08 MAY 2002

Search all issues

powered by FreeFind

Send Your Feedback!

New international guidance helps auditors address e-commerce risks

As the increasing use of the Internet for business-to-consumer, business-to-business, business-to-government and business-to-employee e-commerce is introducing new elements of risk that need to be considered by accountants when planning and performing the audit of financial statements.

To assist auditors in identifying and assessing these risks, the International Federation of Accountants (IFAC's) International Auditing Practices Committee (now International Auditing and Assurance Standards Board - IAASB) has issued a new practice statement, Electronic Commerce - Effect on the Audit of Financial Statements.

"Growth of Internet activity without due attention by the entity to those risks may affect the auditor's assessments of those risks," points out Dietz Mertin, IAASB chairman. "For example, an entity's e-commerce strategy may affect the security of the financial records and the completeness and reliability of the financial information produced."

This new International Auditing Practice Statement (IAPS) helps auditors address e-commerce issues by focusing on the following:

The level of skills and knowledge required to understand the effect of e-commerce on the audit;

The extent of knowledge the auditor should have about the entity's business environment, activities and industries;

Business, legal, regulatory and other risks faced by entities engaged in e-commerce activities;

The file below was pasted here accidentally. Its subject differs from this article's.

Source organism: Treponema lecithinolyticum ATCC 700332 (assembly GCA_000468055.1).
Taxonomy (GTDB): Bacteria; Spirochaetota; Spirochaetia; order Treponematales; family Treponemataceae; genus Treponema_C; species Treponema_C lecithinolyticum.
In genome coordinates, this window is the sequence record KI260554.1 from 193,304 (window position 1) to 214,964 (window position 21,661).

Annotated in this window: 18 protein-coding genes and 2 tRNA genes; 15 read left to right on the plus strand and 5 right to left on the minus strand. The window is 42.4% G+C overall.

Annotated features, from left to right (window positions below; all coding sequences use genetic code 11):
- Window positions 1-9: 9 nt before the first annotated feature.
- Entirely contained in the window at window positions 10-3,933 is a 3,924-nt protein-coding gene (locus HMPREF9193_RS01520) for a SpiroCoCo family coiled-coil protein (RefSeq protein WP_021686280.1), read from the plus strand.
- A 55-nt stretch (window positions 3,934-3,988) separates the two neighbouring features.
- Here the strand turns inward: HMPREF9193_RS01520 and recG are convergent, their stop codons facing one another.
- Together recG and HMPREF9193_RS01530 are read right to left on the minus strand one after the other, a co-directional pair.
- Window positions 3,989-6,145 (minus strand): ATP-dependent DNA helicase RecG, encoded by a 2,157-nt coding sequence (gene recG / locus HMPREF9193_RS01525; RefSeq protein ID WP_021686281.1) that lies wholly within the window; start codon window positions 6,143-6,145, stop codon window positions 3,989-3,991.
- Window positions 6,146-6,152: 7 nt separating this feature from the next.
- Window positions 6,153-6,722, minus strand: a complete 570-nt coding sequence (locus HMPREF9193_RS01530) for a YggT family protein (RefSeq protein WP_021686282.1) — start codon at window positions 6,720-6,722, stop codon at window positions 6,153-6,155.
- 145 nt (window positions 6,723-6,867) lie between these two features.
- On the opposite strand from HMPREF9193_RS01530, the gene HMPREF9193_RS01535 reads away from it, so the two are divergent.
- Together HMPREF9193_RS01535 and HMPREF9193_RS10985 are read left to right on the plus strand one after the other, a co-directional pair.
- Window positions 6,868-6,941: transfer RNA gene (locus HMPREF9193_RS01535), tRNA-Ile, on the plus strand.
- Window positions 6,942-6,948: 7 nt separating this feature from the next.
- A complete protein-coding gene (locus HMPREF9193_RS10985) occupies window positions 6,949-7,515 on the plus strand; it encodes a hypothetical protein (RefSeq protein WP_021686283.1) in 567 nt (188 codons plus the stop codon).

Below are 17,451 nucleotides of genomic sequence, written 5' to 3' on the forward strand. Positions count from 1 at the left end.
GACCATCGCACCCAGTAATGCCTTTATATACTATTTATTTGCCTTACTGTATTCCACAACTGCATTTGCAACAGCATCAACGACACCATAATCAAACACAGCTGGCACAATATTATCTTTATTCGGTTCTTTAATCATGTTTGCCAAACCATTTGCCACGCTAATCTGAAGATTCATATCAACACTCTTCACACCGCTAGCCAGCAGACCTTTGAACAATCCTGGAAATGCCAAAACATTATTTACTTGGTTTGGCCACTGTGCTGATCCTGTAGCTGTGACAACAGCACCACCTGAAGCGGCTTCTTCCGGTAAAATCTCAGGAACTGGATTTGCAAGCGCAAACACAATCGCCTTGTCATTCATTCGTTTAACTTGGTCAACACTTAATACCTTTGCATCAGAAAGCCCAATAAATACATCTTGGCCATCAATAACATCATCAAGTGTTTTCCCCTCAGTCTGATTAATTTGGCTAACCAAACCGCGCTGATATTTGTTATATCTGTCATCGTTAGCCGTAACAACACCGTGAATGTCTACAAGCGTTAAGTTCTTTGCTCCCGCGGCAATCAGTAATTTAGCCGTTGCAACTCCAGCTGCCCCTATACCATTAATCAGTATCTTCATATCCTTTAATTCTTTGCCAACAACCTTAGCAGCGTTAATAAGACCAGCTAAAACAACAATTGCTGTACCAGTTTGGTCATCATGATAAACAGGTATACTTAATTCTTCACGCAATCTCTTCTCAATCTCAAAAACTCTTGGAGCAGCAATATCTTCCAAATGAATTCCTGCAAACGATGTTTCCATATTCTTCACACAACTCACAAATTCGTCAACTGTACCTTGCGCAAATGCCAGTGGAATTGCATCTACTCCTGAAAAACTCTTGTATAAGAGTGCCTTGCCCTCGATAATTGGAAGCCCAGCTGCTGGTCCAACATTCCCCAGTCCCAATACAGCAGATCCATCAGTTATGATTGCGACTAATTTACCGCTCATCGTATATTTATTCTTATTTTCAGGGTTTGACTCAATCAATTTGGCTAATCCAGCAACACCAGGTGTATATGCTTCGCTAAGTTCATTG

Internal control considerations, such as an entity's security infrastructure and transaction integrity; and

The effect of electronic records on audit evidence.

The guidance is particularly relevant to the application of three International Standards on Auditing (ISAs): ISA 300, Planning, ISA 310, Knowledge of the Business and ISA 400, Risk Assessments and Internal Controls.

"While this statement has been written for situations where an organisation engages in commercial activity over a public network such as the Internet, much of the guidance it contains can also be applied when the entity uses a private network," explains Mr Mertin. "Similarly, while much of the guidance will be helpful to accountants engaged in auditing entities organised primarily for e-commerce activities (often called "dot.coms"), it is not intended to deal with all audit issues that would be addressed in the audit of such entities."

Electronic Commerce - Effect on the Audit of Financial Statements may be downloaded from the IFAC Web site(www.ifac.org/store) for a fee of US$22 (Lm10).

The IAASB is an IFAC committee that works to improve the uniformity of auditing practices and related services throughout the world by issuing pronouncements on a variety of audit and assurance functions and by promoting their acceptance worldwide.

IFAC is the global organisation for the accountancy profession. Its mission is to develop and enhance the profession to enable it to provide services of consistently high quality in the public interest.

Its current membership consists of 156 professional accountancy bodies in 114 countries, representing more than 24 million accountants in public practice, education, government service, industry and commerce.


Copyright © Network Publications Malta.
Editor: Saviour Balzan
The Business Times, Network House, Vjal ir-Rihan San Gwann SGN 07, Malta
Tel: (356) 21382741-3, 21382745-6 | Fax: (356) 21385075 | e-mail: editorial@networkpublications.com.mt